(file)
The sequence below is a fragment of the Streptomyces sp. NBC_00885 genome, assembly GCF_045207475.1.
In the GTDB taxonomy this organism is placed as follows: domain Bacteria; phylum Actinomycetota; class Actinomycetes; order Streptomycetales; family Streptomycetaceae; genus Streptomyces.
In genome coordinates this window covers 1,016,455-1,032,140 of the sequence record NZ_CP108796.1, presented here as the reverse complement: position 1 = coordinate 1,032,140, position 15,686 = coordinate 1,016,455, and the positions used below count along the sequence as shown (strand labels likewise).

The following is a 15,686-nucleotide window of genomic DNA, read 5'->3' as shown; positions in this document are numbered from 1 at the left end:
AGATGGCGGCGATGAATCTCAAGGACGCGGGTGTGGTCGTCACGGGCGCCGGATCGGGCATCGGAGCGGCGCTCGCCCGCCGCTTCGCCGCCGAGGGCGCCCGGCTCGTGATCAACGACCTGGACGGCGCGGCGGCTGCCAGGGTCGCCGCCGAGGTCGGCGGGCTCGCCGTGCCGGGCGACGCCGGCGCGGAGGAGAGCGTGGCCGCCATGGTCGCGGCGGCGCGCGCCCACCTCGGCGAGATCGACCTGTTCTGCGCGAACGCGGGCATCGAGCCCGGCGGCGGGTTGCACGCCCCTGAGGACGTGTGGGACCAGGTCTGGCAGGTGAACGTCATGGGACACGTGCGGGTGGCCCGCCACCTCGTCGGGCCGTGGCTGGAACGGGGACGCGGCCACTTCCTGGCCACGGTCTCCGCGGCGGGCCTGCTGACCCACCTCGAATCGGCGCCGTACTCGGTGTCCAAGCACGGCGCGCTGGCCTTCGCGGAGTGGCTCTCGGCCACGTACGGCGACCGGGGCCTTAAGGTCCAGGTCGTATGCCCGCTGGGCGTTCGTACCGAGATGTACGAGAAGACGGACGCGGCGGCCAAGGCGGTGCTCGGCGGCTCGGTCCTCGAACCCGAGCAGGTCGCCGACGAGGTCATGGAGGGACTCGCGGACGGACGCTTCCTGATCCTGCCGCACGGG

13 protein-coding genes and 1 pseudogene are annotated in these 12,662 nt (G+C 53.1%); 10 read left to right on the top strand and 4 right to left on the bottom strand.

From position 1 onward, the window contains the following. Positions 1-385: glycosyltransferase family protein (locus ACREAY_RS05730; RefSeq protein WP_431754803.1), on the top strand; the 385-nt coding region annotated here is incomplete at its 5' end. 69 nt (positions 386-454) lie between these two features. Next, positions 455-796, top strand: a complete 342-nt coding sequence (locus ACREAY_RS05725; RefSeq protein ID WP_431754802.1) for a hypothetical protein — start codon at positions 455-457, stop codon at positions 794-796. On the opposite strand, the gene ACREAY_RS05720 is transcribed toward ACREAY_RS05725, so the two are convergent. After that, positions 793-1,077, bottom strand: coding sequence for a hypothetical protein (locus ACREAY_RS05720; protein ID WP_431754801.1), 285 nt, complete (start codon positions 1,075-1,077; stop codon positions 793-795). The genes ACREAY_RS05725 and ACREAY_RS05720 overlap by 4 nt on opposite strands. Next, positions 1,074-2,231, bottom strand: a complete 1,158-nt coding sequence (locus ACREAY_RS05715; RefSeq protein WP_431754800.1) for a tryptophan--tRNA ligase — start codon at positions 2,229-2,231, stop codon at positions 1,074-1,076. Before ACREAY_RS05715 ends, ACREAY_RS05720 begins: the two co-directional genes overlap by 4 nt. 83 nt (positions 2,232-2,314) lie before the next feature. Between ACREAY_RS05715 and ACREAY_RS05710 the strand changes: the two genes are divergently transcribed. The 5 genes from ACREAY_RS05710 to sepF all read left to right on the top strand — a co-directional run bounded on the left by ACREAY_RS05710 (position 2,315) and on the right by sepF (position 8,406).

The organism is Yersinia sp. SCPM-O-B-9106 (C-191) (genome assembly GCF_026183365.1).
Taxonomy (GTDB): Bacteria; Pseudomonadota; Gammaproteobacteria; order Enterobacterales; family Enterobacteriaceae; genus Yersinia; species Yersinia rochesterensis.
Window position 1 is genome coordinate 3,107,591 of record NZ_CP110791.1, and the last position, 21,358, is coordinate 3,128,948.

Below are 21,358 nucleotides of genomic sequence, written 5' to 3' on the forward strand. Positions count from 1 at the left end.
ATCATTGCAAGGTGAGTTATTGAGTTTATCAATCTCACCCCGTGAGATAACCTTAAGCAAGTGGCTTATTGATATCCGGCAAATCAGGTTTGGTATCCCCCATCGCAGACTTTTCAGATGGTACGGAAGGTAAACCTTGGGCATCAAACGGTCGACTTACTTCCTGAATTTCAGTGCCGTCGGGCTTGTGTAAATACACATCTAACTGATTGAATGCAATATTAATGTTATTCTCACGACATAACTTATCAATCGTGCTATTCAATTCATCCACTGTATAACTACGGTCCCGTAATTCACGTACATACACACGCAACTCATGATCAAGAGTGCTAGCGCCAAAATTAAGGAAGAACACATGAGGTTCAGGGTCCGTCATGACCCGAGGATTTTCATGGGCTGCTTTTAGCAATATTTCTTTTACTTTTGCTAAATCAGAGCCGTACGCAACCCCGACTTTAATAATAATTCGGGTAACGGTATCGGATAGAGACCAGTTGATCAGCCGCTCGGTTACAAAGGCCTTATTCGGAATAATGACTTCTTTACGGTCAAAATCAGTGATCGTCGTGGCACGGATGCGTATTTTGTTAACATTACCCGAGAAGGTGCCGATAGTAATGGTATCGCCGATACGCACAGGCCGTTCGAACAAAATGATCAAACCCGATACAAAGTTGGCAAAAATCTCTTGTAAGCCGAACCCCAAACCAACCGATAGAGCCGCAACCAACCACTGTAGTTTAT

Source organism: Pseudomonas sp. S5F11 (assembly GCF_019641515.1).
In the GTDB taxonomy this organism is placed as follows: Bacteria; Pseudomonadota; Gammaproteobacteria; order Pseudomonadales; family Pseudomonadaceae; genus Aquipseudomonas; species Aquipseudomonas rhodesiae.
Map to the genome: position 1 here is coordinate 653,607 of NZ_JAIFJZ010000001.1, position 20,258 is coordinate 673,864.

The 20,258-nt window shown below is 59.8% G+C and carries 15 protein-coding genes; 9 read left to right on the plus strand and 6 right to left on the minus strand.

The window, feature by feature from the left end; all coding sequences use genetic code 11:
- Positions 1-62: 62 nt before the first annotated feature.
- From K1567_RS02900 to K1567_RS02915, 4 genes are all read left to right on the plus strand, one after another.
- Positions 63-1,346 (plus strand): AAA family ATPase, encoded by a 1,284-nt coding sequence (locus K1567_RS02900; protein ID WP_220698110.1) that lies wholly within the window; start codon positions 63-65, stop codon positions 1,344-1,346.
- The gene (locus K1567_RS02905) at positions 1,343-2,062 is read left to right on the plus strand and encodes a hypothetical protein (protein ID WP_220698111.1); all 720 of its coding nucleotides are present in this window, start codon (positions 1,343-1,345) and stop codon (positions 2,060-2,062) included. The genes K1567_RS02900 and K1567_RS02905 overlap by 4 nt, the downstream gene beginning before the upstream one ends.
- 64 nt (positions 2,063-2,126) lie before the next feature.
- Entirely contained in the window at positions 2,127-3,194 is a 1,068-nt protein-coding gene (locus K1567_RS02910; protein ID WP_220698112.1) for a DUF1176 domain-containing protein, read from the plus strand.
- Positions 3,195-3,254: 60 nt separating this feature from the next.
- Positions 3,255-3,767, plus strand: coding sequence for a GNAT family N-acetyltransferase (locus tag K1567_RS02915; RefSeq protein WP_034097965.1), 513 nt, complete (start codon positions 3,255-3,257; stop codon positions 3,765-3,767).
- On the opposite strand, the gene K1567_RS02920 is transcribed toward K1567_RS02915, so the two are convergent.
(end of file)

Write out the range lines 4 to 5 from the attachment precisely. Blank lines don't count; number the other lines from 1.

The following is a 15,686-nucleotide window of genomic DNA, read 5'->3' as shown; positions in this document are numbered from 1 at the left end:
AGATGGCGGCGATGAATCTCAAGGACGCGGGTGTGGTCGTCACGGGCGCCGGATCGGGCATCGGAGCGGCGCTCGCCCGCCGCTTCGCCGCCGAGGGCGCCCGGCTCGTGATCAACGACCTGGACGGCGCGGCGGCTGCCAGGGTCGCCGCCGAGGTCGGCGGGCTCGCCGTGCCGGGCGACGCCGGCGCGGAGGAGAGCGTGGCCGCCATGGTCGCGGCGGCGCGCGCCCACCTCGGCGAGATCGACCTGTTCTGCGCGAACGCGGGCATCGAGCCCGGCGGCGGGTTGCACGCCCCTGAGGACGTGTGGGACCAGGTCTGGCAGGTGAACGTCATGGGACACGTGCGGGTGGCCCGCCACCTCGTCGGGCCGTGGCTGGAACGGGGACGCGGCCACTTCCTGGCCACGGTCTCCGCGGCGGGCCTGCTGACCCACCTCGAATCGGCGCCGTACTCGGTGTCCAAGCACGGCGCGCTGGCCTTCGCGGAGTGGCTCTCGGCCACGTACGGCGACCGGGGCCTTAAGGTCCAGGTCGTATGCCCGCTGGGCGTTCGTACCGAGATGTACGAGAAGACGGACGCGGCGGCCAAGGCGGTGCTCGGCGGCTCGGTCCTCGAACCCGAGCAGGTCGCCGACGAGGTCATGGAGGGACTCGCGGACGGACGCTTCCTGATCCTGCCGCACGGG